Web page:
Great Circle Associates List-Managers
(June 1998)

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Subject: Re: Finding A Listowner
From: Mike Nolan <nolan @ celery . tssi . com>
Date: Mon, 15 Jun 1998 09:59:52 -0500 (CDT)
To: list-managers @ GreatCircle . com (List Managers)
Reply-to: nolan @ tssi . com

Chuq Von Rospach wrote:
> Sorry, Rich. Right now, you sound a lot more arrogant than the Lsoft
> folks. An RFC designed without the knowledge or feedback of the key
> players that the RFC is designed to cover isn't worth the paper it's
> not written on.

I guess I'm unclear on several things here.  Is this new RFC final or
is it still in the 'draft' stage?  Is the key portion cited here really
that unclear, or is it just that some of us list managers don't know what 
it means or don't want to accept that meaning?  When Chuq says it wasn't 
designed without feedback from the key players, what key players does he 
have in mind here?  (It seems like the key players are the folks who 
write/maintain things like Listserv and majordomo, not those of us who just 
RUN mailing lists.  That's like asking plumbers to help design toilets.)

Like some others on this list, I'm a software developer myself.  If I knew
of a group that developed standards likely to affect products I develop, 
I'd sure try to take time to find out what they're talking about.  In my 
case this applies to things like the FASB, HUD, and the IRS, as well as 
the folks who determine the SQL standard and the X.12 EDI standard.  (And 
I'm ON several industry subcommittees for the last of these.)

Anyone writing e-mail or list software who doesn't know what the IETF is
and what it does is incredibly naive.  I was aware that IETF was working
on an RFC dealing with mailing lists, and I don't even write that kind of
software.  (And if memory serves me right, it has been discussed on this
list before, too.) 
> An RFC is an RFC, but not all RFCs are created equal.

And not all RFC's are clearly or elegantly written, either.  Having waded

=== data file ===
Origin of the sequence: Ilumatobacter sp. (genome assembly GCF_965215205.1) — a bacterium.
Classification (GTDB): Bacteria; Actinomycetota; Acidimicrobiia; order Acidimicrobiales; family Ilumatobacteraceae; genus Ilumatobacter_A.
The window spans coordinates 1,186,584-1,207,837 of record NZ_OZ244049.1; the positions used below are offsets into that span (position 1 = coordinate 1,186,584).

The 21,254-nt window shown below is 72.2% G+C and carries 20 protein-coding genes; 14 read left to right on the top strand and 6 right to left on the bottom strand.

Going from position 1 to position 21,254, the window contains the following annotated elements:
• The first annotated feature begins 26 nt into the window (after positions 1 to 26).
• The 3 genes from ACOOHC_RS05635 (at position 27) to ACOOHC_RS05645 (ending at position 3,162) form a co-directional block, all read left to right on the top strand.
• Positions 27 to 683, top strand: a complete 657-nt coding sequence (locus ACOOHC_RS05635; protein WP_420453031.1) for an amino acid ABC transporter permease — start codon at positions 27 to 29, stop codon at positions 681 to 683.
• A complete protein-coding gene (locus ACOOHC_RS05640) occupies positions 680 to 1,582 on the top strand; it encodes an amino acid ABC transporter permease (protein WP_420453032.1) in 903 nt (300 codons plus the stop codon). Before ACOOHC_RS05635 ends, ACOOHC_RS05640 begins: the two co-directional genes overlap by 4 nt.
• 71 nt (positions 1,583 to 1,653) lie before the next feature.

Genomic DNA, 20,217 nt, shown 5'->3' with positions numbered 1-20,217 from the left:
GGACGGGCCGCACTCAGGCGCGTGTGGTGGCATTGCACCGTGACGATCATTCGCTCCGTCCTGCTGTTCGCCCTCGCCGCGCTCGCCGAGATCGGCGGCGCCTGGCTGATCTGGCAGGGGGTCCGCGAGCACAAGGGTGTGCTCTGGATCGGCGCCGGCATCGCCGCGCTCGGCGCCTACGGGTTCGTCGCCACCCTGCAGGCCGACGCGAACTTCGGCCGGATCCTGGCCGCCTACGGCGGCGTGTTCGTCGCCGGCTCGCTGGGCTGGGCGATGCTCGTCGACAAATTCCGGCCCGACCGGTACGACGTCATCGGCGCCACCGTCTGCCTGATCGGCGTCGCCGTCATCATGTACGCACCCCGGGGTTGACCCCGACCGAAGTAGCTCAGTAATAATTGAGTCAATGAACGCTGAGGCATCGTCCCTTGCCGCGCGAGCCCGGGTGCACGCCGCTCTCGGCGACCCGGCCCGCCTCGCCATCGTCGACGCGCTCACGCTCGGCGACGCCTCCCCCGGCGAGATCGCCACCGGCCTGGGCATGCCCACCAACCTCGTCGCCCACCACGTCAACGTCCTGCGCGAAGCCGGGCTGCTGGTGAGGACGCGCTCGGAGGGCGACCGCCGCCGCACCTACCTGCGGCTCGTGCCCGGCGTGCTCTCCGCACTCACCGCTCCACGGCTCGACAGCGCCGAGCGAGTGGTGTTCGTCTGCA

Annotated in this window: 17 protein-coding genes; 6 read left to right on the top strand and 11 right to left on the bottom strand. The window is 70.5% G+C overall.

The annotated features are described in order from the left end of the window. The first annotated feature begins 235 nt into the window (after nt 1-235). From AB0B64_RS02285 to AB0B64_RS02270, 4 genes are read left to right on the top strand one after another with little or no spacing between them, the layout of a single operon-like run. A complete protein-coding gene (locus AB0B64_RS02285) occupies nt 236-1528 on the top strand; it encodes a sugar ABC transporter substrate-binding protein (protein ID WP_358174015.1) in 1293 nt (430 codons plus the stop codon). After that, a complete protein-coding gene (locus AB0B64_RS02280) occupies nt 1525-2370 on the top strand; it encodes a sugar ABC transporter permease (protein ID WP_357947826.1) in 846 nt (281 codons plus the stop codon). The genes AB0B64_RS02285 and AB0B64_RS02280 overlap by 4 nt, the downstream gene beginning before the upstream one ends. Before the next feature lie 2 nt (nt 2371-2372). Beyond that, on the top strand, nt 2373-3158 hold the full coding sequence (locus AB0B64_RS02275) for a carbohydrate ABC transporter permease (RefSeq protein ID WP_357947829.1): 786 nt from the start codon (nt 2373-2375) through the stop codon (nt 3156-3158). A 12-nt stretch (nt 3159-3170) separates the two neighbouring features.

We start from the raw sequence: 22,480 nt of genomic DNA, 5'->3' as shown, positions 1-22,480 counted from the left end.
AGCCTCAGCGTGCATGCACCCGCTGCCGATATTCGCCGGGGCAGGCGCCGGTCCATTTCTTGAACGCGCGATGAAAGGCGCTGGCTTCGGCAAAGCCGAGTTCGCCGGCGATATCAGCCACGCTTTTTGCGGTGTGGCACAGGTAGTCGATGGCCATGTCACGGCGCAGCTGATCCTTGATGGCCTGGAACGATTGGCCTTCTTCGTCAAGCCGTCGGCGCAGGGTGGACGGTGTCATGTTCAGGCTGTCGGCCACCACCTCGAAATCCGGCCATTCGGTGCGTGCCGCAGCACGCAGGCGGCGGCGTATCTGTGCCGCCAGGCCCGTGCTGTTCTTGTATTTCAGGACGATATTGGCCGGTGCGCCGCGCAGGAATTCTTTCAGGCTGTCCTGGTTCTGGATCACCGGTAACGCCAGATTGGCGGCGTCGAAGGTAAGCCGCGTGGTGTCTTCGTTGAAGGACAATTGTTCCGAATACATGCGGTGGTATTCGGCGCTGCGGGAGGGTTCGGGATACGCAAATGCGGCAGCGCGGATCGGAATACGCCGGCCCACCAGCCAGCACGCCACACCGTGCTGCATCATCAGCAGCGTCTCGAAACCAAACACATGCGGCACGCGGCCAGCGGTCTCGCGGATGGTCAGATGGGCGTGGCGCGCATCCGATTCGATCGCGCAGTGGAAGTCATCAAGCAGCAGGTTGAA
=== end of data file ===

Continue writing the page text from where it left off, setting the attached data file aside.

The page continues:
through RFC 822 and subsequent ones dealing with e-mail a couple of times, 
there's a lot of turgid prose in there, and I've seen more than a few 
discussions on this list as to just what some of THOSE long-standing 
standards mean, too.

If this new RFC is flawed, I think we need to work WITHIN the system
to get it repaired, especially if it isn't finalized yet.  But if the 
problem is one of PHILOSOPHY versus unimplementable mechanics, then at 
some point we will have to conform to the new standard, whether we like 
it or not.  (And whether -REQUEST should/must be a human address or a 
mechanized one is a philosophical distinction, isn't it?)

Lastly, how many complaints have we seen about Microsoft or AOL or
[insert favorite target here] not conforming to this or that well-established 
RFC standard?  It strikes me as a bit high and mighty for some of us to
claim that we're not going to play ball just because we weren't invited
to help write the rules.  
Mike Nolan

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From: Chuq Von Rospach <chuqui @ plaidworks . com>
Next: Re: integrated delivery system [was: Finding A Listowner]
From: Mitch Collinsworth <mkc @ Graphics . Cornell . EDU>
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From: "Ronald F. Guilmette" <rfg @ monkeys . com>
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From: Jason L Tibbitts III <tibbs @ hpc . uh . edu>

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